Throughout, the Chartered Banker Institute will continue to play a very important role by providing and accrediting revised and enhanced training modules/courses, executive MBA programmes or Diplomas, training and certificates focusing on digital banking, customer experience, risk management, green finance and other key aspects of banking. I speak from personal experience, that being an Institute member gives you the opportunity to expand your network, share common practice, increase and improve your knowledge, apply professional ethics in such a way that the banking environment remains a sustainable and appropriate sector for professionals to work in. Being a member, you make a difference and are making a personal commitment and contribution in a highly competitive and responsible future banking environment.
Atlantic Council (2021), The rise of Central Bank digital currencies, https://www.atlanticcouncil.org/blogs/econographics/the-rise-of-central-bank-digital-currencies/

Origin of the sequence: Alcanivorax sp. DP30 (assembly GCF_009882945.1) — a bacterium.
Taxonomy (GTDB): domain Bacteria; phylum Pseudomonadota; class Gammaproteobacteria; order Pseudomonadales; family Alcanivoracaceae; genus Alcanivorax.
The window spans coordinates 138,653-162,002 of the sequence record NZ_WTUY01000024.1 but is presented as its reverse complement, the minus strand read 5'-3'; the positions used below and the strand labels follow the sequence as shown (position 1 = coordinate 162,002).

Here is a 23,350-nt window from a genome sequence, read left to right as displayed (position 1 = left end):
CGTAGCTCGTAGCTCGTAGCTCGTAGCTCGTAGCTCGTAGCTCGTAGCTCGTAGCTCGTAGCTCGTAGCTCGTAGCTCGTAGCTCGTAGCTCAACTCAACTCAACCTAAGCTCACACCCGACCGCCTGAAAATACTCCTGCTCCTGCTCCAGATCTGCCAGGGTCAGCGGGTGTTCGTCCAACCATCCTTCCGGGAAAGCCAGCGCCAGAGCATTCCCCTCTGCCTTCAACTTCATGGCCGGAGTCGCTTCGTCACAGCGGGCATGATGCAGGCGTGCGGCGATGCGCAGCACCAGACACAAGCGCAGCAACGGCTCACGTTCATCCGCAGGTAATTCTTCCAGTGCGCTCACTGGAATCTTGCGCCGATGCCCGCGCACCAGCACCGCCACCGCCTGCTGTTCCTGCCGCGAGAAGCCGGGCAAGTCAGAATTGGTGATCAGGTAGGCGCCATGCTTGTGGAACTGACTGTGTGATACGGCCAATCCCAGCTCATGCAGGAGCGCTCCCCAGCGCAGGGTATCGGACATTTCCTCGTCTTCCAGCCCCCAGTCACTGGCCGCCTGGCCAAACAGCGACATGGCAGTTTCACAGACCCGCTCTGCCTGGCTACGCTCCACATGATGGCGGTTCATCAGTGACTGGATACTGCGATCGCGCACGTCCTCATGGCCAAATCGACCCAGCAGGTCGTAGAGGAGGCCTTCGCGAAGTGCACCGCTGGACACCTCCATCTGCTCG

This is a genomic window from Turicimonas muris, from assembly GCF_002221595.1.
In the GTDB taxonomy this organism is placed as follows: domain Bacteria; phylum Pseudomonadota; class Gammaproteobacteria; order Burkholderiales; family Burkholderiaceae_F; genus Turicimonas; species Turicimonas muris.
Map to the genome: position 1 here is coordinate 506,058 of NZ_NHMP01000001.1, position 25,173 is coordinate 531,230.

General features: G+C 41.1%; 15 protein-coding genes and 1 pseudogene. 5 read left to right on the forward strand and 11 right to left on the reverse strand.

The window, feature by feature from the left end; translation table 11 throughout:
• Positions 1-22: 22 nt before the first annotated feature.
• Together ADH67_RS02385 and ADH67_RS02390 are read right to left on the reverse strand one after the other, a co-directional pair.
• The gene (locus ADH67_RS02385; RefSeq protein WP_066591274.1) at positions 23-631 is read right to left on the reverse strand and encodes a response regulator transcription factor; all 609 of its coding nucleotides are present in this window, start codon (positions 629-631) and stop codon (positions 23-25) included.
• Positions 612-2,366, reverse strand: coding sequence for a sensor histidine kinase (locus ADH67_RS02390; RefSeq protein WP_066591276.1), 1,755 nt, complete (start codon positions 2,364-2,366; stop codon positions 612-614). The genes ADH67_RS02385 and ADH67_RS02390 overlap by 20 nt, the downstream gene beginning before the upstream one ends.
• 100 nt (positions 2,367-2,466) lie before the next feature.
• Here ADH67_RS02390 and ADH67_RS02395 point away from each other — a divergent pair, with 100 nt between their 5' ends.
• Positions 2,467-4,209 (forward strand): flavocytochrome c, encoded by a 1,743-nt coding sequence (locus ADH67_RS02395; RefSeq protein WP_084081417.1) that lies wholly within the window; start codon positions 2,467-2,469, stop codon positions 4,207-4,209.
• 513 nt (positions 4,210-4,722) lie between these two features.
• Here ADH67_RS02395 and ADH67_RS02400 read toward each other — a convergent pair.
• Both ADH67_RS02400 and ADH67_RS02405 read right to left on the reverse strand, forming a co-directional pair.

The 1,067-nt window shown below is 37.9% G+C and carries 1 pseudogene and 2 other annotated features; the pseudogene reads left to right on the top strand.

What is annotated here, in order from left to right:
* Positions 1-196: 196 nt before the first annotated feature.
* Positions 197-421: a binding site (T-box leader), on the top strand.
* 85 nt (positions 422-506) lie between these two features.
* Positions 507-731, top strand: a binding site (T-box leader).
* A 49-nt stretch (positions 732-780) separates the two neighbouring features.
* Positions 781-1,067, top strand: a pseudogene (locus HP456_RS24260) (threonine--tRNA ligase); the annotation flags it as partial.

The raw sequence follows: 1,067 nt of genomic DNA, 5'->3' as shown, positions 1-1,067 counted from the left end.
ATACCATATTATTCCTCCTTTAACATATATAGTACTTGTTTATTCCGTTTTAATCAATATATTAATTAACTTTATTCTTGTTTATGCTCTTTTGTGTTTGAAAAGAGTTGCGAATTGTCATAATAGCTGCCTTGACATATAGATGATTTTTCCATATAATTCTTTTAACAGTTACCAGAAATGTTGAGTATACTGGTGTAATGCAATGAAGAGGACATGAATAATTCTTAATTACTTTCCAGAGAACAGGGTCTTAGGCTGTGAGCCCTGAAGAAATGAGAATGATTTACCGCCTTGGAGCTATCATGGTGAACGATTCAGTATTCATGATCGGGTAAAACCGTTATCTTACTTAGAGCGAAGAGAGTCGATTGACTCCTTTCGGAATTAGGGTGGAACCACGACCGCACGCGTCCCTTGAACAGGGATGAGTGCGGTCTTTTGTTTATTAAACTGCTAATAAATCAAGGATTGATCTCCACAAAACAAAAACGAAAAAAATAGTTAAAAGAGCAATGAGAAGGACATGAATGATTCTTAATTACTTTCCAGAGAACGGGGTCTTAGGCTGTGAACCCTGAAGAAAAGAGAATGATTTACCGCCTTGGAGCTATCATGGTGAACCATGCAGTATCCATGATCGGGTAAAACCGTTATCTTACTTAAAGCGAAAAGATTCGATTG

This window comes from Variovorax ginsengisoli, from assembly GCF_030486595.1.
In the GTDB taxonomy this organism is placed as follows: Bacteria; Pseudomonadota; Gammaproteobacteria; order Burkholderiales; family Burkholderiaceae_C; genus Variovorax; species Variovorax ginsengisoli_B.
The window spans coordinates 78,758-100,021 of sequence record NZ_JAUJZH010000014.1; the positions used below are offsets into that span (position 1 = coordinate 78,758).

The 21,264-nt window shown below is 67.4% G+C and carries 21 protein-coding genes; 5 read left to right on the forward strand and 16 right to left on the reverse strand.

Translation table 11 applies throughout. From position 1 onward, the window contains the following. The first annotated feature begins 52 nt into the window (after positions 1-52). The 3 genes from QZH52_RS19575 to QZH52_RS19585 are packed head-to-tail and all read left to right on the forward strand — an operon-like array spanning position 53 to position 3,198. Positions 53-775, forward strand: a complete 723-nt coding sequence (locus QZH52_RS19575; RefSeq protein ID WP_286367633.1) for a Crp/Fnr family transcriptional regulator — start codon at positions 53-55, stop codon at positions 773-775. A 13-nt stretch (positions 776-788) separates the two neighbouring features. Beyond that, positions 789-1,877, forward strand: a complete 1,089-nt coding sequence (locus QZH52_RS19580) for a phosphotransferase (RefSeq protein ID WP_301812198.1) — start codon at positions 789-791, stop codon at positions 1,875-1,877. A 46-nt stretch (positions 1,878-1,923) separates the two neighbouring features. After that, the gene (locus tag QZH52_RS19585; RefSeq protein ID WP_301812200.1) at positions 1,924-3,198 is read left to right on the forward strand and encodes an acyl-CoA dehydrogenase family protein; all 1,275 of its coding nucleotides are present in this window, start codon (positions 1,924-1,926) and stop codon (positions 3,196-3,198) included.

BIS (2021), BIS Innovation Hub sets out annual work programme and launches Innovation Network, https://www.bis.org/press/p210122.htm
BoE (2020), Central Bank Digital Currency: opportunities, challenges and design, https://www.bankofengland.co.uk/paper/2020/central-bank-digital-currency-opportunities-challenges-and-design-discussion-paper
Bailey, A. (2020). Reinventing the wheel (with more automation) – speech, Bank of England, https://www.bankofengland.co.uk/speech/2020/andrew-bailey-speech-on-the-future-of-cryptocurrencies-and-stablecoins
Chen, James (2021) - Fiat Money https://www.investopedia.com/terms/f/fiatmoney.asp
Clifford Change (2020), Central Bank Digital Currencies and Stablecoins – how might they work in practice?, Clifford Change, https://www.cliffordchance.com/briefings/2020/09/central-bank-digital-currencies-and-stablecoins--how-might-they-.html
FSB (2020), Regulation, Supervision and Oversight of “Global Stablecoin” Arrangements, Financial Stability Board, https://www.fsb.org/2020/10/regulation-supervision-and-oversight-of-global-stablecoin-arrangements/